Pro poker player arrested on fraud, money laundering charges in connection to alleged sports betting scheme

Cory Zeidman, 61, a World Series of Poker bracelet winner, faces charges of conspiracy to commit wire fraud, mail fraud, and money laundering conspiracy in connection with the scheme, according to a two-count indictment unsealed in United States District Court for the Eastern District of New York.

He allegedly operated the scheme from both Long Island and Florida between 2004 en 2020.

Volgens die akte van beskuldiging, Zeidman held a leadership position atPhoenix Organization,” an organization through which he and his co-conspirators committed the alleged scheme.

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A player counts his chips while placing a bet in Toronto, Maart 7, 2005.

A player counts his chips while placing a bet in Toronto, Maart 7, 2005. (Getty)

The victims allegedly sent Zeidman and his co-conspirators fees worth more than $ 25 million in U.S. currency via interstate wire transfers and private commercial carriers believing the organization gave them “bevoorreg” information that made sports betting a no-risk situation.

As alleged, Zeidman defrauded his victims, stole their life savings and persuaded them to drain their retirement accounts to invest in his bogus sports betting group, all so he could spend it on international vacations, a multi-million dollar residence and poker tournaments,” stated United States Attorney Breon Peace. “Today’s indictment serves as a reminder to all of us to be wary of so-called investment opportunities that purport to have inside information, as they are really a gamble not worth taking.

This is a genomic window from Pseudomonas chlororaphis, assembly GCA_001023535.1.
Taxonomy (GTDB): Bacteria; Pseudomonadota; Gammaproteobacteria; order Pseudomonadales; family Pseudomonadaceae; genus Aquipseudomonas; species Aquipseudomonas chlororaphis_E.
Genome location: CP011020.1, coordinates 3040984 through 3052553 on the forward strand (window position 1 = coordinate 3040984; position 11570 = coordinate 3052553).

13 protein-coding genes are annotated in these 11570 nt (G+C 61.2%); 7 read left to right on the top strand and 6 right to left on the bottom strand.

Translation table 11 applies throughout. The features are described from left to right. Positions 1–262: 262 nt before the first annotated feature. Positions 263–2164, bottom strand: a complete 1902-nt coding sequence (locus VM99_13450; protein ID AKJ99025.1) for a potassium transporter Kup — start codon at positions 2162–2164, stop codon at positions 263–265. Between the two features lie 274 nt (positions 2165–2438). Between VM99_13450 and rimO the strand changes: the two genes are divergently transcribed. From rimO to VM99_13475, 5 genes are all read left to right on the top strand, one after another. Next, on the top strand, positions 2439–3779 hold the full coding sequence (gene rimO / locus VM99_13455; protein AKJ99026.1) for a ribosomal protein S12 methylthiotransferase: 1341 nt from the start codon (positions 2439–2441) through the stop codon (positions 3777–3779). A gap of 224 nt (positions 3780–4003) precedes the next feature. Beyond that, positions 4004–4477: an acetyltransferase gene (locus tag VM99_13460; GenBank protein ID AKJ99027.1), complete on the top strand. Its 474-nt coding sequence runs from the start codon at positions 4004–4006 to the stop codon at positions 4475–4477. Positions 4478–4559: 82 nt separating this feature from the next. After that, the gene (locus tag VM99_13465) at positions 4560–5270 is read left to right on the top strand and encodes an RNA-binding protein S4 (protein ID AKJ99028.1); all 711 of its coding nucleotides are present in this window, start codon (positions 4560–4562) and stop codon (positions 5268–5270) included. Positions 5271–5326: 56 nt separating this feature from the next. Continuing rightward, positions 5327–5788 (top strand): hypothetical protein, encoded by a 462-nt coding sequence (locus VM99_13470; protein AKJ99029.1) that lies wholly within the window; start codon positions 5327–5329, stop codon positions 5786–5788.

The alleged scheme saw Zeidman and his co-conspirators place radio advertisements in various markets throughout the U.S. which claimed to advertise as asophisticated white-collar approach to gathering sports informationwith the promise ofwagering as investing, not high-risk gambling.

Playing cards and casino chips

Playing cards and casino chips (iStock)

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The advertisements allegedly told listeners to call a number where they would be given specific information that could be used to win when wagering on sporting events.

When the victims called the number, Zeidman and the co-conspirators misled the victims, allegedly telling them that certain sporting events were “vasgestel” and that they knew the outcomes of those events. Callers were required to pay a fee to access the information.

Zeidman also used various aliases during the scheme, as well as fake company names, including Gordon Howard Global, Ray Palmer Group, and Grant Sports International.

A person is holding two deuces in his hand while playing poker.

A person is holding two deuces in his hand while playing poker. (Photo by Annette Riedl/picture alliance via Getty Images)

As alleged, Zeidman preyed on individuals who were led to believe he had inside information that would lead them to easy money,” stated Homeland Security Investigations New York Acting Special Agent in Charge Ricky J. Patel. “In werklikheid, he was selling nothing but lies and misinformation – bilking millions from victims along the way, leaving their lives in financial ruin and their bank accounts empty.

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